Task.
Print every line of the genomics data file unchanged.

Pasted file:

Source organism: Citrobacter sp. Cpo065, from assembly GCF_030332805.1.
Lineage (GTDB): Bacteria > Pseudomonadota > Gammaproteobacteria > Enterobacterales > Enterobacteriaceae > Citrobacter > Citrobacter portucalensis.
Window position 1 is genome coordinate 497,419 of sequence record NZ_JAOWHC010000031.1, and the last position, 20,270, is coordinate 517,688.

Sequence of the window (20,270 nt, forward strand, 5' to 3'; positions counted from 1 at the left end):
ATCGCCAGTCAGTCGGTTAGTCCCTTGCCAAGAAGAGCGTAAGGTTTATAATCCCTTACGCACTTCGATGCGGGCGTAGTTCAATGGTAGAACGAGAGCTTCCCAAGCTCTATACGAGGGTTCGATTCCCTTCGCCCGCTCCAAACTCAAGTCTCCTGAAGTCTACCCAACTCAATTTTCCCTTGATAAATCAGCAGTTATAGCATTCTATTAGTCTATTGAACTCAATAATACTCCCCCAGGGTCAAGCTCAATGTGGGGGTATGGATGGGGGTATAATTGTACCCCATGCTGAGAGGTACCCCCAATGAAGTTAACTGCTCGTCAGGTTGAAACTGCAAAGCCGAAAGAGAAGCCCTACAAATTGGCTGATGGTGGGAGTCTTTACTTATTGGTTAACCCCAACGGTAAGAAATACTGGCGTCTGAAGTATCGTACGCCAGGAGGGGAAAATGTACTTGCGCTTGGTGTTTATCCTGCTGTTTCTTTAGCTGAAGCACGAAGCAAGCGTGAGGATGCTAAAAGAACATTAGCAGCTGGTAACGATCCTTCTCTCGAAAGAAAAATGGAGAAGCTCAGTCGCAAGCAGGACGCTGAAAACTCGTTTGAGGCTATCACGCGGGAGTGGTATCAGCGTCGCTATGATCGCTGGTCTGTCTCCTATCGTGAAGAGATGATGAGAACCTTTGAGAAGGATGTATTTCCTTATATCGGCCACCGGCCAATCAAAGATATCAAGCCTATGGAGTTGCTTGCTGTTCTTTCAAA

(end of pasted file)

Source organism: Citrobacter sp. Cpo065, from assembly GCF_030332805.1.
Lineage (GTDB): Bacteria > Pseudomonadota > Gammaproteobacteria > Enterobacterales > Enterobacteriaceae > Citrobacter > Citrobacter portucalensis.
Window position 1 is genome coordinate 497,419 of sequence record NZ_JAOWHC010000031.1, and the last position, 20,270, is coordinate 517,688.

Sequence of the window (20,270 nt, forward strand, 5' to 3'; positions counted from 1 at the left end):
ATCGCCAGTCAGTCGGTTAGTCCCTTGCCAAGAAGAGCGTAAGGTTTATAATCCCTTACGCACTTCGATGCGGGCGTAGTTCAATGGTAGAACGAGAGCTTCCCAAGCTCTATACGAGGGTTCGATTCCCTTCGCCCGCTCCAAACTCAAGTCTCCTGAAGTCTACCCAACTCAATTTTCCCTTGATAAATCAGCAGTTATAGCATTCTATTAGTCTATTGAACTCAATAATACTCCCCCAGGGTCAAGCTCAATGTGGGGGTATGGATGGGGGTATAATTGTACCCCATGCTGAGAGGTACCCCCAATGAAGTTAACTGCTCGTCAGGTTGAAACTGCAAAGCCGAAAGAGAAGCCCTACAAATTGGCTGATGGTGGGAGTCTTTACTTATTGGTTAACCCCAACGGTAAGAAATACTGGCGTCTGAAGTATCGTACGCCAGGAGGGGAAAATGTACTTGCGCTTGGTGTTTATCCTGCTGTTTCTTTAGCTGAAGCACGAAGCAAGCGTGAGGATGCTAAAAGAACATTAGCAGCTGGTAACGATCCTTCTCTCGAAAGAAAAATGGAGAAGCTCAGTCGCAAGCAGGACGCTGAAAACTCGTTTGAGGCTATCACGCGGGAGTGGTATCAGCGTCGCTATGATCGCTGGTCTGTCTCCTATCGTGAAGAGATGATGAGAACCTTTGAGAAGGATGTATTTCCTTATATCGGCCACCGGCCAATCAAAGATATCAAGCCTATGGAGTTGCTTGCTGTTCTTTCAAA